A 2017 article published online by Harvard Health Publishing, which is part of Harvard Medical School, recommends the Mediterranean diet meal plan for combatting illnesses that are linked to chronic inflammation, such as arthritis, depression, and Alzheimer’s, as well as cancer, diabetes, and heart disease. The foods highlighted in their report include tomatoes, olive oil, spinach, kale, almonds, walnuts, salmon, tuna, sardines, berries, cherries, and oranges.

Mediterranean diet cookbook

(Photo Credit: Getty Images) 

Does the Mediterranean diet lower blood pressure?

Once again, the answer is yes! Researchers from the University of Birmingham in the UK studied the impact almonds would have on young and middle-aged men, both healthy and with various cardiovascular risk factors, including high blood pressure. Their findings revealed that the high-fiber, high-fat food is also rich in vitamin E. This boosts the antioxidants in the bloodstream, which in turn lowers blood pressure levels and improves blood flow. The study authors deemed almonds a “superfood” and stated their work added “weight to the theory that Mediterranean diets with lots of nuts have big health benefits.”

Can the Mediterranean diet lower cholesterol?

Well, it can certainly improve it. Research from a 2017 edition of Circulation, a journal published by the American Heart Association, concluded that a Mediterranean diet rich in virgin olive oil can boost “good” HDL cholesterol. After blood samples were taken from nearly 300 random people with an average age of 66, study authors directed them to follow one of three eating regimens for one year: a traditional Mediterranean diet plan that included consuming four tablespoons of virgin olive oil each day, a traditional Mediterranean diet plan that included consuming a fistful of nuts each day, or a “controlled diet” that reduced red meat, processed food, high-fat dairy products, and sweets.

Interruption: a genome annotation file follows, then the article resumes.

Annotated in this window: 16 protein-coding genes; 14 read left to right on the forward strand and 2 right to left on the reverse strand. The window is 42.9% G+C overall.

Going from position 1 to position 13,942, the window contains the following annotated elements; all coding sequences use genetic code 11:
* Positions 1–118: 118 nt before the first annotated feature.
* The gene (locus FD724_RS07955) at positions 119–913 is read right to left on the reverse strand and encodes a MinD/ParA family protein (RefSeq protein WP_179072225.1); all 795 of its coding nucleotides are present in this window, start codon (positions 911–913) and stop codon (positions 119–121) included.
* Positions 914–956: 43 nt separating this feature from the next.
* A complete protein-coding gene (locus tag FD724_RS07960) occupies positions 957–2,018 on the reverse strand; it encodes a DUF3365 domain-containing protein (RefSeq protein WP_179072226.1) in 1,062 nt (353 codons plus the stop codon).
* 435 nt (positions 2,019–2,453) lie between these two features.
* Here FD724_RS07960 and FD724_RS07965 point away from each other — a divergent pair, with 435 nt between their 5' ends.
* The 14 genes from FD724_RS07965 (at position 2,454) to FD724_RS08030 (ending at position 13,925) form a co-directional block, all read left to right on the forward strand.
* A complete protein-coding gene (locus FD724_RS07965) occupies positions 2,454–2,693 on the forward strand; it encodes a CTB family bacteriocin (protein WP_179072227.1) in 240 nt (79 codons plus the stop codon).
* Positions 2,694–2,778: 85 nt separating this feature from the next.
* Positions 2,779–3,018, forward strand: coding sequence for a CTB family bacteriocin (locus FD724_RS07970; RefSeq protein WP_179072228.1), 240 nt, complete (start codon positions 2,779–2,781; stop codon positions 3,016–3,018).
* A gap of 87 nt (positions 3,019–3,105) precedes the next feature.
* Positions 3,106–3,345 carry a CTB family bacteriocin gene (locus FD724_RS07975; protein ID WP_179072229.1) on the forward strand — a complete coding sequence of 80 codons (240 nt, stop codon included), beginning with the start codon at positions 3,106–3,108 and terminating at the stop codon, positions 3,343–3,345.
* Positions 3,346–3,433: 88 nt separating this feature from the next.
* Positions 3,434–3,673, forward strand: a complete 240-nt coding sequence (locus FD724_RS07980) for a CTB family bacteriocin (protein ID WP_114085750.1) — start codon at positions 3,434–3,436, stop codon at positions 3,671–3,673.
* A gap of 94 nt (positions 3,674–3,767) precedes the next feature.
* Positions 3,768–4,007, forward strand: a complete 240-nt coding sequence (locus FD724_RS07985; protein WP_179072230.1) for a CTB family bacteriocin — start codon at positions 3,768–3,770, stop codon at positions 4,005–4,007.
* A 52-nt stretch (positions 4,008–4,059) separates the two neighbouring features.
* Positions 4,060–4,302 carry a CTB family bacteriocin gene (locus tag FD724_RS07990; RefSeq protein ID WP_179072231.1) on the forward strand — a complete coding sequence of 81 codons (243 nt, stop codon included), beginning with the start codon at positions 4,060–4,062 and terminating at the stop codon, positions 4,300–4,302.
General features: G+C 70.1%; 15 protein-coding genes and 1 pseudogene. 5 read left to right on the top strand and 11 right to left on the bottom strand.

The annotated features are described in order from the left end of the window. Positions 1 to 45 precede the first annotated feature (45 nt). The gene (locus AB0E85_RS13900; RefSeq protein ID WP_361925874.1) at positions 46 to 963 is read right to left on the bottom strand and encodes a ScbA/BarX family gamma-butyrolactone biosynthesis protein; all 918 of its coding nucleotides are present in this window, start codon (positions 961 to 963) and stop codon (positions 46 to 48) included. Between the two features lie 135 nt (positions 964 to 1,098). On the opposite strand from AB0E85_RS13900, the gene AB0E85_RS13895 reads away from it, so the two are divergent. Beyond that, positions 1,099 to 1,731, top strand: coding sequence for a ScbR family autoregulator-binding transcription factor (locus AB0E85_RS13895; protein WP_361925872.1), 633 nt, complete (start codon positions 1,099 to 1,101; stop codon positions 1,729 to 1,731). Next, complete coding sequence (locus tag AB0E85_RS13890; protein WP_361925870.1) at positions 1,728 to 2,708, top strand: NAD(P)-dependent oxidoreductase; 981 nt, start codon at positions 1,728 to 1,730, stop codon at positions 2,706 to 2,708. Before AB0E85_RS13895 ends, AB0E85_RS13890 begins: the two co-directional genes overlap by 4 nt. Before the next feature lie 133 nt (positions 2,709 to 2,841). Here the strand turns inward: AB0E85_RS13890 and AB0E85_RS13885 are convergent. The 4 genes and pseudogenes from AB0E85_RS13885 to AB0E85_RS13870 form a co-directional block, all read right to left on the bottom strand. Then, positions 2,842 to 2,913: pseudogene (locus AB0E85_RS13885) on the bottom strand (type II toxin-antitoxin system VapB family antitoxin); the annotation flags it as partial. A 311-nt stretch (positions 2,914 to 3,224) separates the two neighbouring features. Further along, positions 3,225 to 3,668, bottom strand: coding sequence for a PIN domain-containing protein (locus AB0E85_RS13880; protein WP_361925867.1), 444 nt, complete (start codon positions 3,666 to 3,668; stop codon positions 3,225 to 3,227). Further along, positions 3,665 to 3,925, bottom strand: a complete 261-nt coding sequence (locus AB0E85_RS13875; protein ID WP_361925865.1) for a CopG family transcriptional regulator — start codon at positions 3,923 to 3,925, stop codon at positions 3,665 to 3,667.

Participants from the olive oil group showed an improvement in HDL function, including relaxed blood vessels, which keeps the blood flowing. Plus, there was greater antioxidant protection, which lowers the risk of developing plaque in the arteries. Interestingly, the more olive oil someone included in their diet, the better the function.

Which Mediterranean diet book is the best?

Along with Berman’s book, Mediterranean Diet for Dummies, which offers more detailed information on the various health benefits of this lifestyle, along with shopping tips (like how to choose the best oils), we also recommend the following books:

The Complete Mediterranean Diet Cookbook: 500 Vibrant, Kitchen-Tested Recipes for Living and Eating Well Everyday ($18.56, Amazon) by The Editors at America’s Test Kitchen

Put on your apron, because it’s time to start cooking! Written by a team of more than 60 chefs who create foolproof recipes for PBS television shows, this book uses the guidelines of the Mediterranean diet pyramid and offers the home cook hundreds of recipes for every meal (sweets included), as well as nutritional information, conversion charts, and recipe variations.

The Mediterranean Diet Weight Loss Solution: The 28-Day Kickstart Plan for Lasting Weight Loss ($14.86, Amazon) by Julene Stassou, MS, RD

If your number one goal is to reduce belly fat (along with the number on the scale), this book offers weekly meal plans for nearly one month and 90-plus recipes that will help shed those unwanted pounds. The author also includes guidelines on portion control and exercise routines that will boost your chances for success.

Mediterranean Slow Cooker Cookbook: A Mediterranean Cookbook with 101 Easy Slow Cooker Recipes ($12.10, Amazon) by Salinas Press

If cooking meals hours ahead of time fits best with your schedule, consider this cookbook, which shows how versatile a slow cooker can be. Along with providing healthful recipes made with fresh ingredients for dishes like Mediterranean Beef Stew, Eggplant Parmigiana, and Chocolate Hazelnut Bread Pudding, the authors also provide tips on how to stock your pantry for slow cooker meals.